First and foremost, the use of Unreal 3 tech by Playlogic’s internal development team absolutely has to be seen in action to be believed (and highly commended, to boot). Not only is this possibly the best artistic use of the engine to date, the long dev cycle (3 years and counting!) has allowed for the artists and programmers to pull off some pretty spectacular cartoon visuals, outstanding animation and numerous visual tricks you haven’t seen in other U3-based games. McGowan and Torkan noted that even Epic was suitably impressed with how well the team has manipulated U3 to their advantage. Note to Cliffy B: put Red in the next Gears of War or other Epic game as a hidden character.
You’ll know what I mean when you’re sliding around in bright red blood pools and other liquids (watch out for cliffs and traps as you’re slipping about). In the meantime, you’re laying waste to angry lumberjacks and other baddies armed with axes, shotguns and tons of other weapons. This certainly isn’t a kid’s game by any means, so if you’ve got them around when the game ships, go send the little urchins to bed early and lock them up good and tight. McGowan emphasized that the tales in the game are based more on the original European stories, not the sanitized western stories we all heard as kids growing up in the States. Go poke around on the ‘net and check out the stories kids got put to bed with over the pond sometime and you’ll see for yourself.
This particularly fractured fairy tale concerns four iconic storybook characters, Little Red Riding Hood, Beanstalk Jack, Snow White and the Naked Emperor. The game intro shows their falls from grace thanks to a little help from the main villain, Little Boy Tailor, a nasty egomaniac who wants to steal what little spotlight these former storybook superstars have left. After showing up in different books and basically undoing their stories with a bit of magical assistance, the formerly fantastic four set out to get their revenge while reclaiming their fame.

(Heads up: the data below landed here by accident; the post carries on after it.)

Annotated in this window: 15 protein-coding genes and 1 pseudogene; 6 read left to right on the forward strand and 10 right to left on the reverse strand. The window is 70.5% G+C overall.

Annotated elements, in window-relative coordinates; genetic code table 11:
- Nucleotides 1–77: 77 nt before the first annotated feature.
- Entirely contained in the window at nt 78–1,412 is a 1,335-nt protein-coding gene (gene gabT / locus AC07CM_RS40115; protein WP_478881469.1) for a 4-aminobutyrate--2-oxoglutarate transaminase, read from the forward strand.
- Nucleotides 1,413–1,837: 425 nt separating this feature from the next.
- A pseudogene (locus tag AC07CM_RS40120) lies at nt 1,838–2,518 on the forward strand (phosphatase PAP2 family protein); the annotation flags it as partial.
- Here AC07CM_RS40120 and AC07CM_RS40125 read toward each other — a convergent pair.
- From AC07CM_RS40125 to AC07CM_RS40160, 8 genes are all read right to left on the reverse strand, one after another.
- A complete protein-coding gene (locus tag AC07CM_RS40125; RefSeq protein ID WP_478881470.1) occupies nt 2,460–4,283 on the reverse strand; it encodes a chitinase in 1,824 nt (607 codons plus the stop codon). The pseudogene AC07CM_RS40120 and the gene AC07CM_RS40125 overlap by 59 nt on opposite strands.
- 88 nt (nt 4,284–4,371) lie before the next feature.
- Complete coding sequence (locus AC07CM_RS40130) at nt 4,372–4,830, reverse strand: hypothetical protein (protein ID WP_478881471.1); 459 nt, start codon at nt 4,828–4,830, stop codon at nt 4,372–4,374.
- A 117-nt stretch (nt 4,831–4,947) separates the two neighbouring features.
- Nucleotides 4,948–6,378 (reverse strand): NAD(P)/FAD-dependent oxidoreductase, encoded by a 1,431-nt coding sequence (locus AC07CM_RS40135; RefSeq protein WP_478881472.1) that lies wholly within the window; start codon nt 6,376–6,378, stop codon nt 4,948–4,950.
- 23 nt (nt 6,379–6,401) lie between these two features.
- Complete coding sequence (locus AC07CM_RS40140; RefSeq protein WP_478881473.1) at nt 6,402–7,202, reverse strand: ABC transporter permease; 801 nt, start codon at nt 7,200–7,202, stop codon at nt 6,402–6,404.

Here’s where the game gets under way and I soon found myself practically falling out of my chair laughing non-stop. If you thought Rare’s M-Rated Conker games were the bee’s knees back on the N64 or original Xbox, FF outdoes these by light years in terms of overall sense of scale and yes, sheer outrageously goofy use of gore. Despite the high violence quotient, phrases such as “cartoon violence” and “over the top” fit like a glove here. Granted, the ERSB rightly thinks lopping big-eyed rabbit heads into six pieces or cleaving an enemy’s body into two thick slices are worth a Mature rating and the game literally pulls no punches when it comes to serving up the red stuff.
When the build was fired up, the first thing I noticed after the awesomely hysterical opening movie was there’s no options screen. Instead, once a character is selected (Red Riding Hood is my favorite), he or she is dropped right into a free-roaming village that’s about the size of a small town in an Elder Scrolls game! Interacting with certain structures or familiar fairytale characters allows for the usual adjusting of gameplay, audio and other functions and there’s a big book that keeps track of the fairy tales you’ve “fixed.” While navigating through the options village, there was a twisted version of Puss ‘N Boots lazing around like an old tomcat, eyeballing my avatar as she ran past. That and a few other story time faves is assorted states made me laugh pretty hard and it was hard to stop once the game proper got under way.